Soldering and brazing processes rely on a filler metal added to the joint to form the junction between the base metal parts. Soft soldering uses a filler that melts at a lower temperature than the workpiece, often a lead-tin solder alloy. Brazing and hard soldering use a higher temperature filler that melts at a temperature which may approach that of the base metal, and which may form a eutectic alloy with the base metal.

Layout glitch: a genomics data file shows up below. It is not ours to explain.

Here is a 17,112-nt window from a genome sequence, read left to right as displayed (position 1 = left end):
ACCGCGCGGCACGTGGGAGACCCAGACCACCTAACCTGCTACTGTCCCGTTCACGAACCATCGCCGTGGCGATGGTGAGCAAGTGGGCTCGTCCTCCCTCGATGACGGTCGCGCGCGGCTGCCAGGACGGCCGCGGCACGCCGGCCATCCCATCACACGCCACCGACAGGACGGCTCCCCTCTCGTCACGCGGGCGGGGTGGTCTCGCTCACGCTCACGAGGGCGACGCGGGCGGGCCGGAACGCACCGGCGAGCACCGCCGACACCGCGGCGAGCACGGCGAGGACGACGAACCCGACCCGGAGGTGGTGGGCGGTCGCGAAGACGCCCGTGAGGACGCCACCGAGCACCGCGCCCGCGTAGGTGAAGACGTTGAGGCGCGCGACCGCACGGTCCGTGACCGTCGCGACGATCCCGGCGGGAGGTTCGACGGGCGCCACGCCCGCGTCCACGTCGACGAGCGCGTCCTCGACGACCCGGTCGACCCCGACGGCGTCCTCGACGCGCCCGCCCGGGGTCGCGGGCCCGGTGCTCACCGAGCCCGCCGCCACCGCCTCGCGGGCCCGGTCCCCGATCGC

Filler alloys have a lower melting point than the base metal, so that the joint may be made by bringing the whole assembly up to temperature without everything melting as one. Complex joints, typically for jewellery or live steam boilermaking may be made in stages, with filler metals of progressively lower melting points used in turn. Early joints are thus not destroyed by heating to the later temperatures.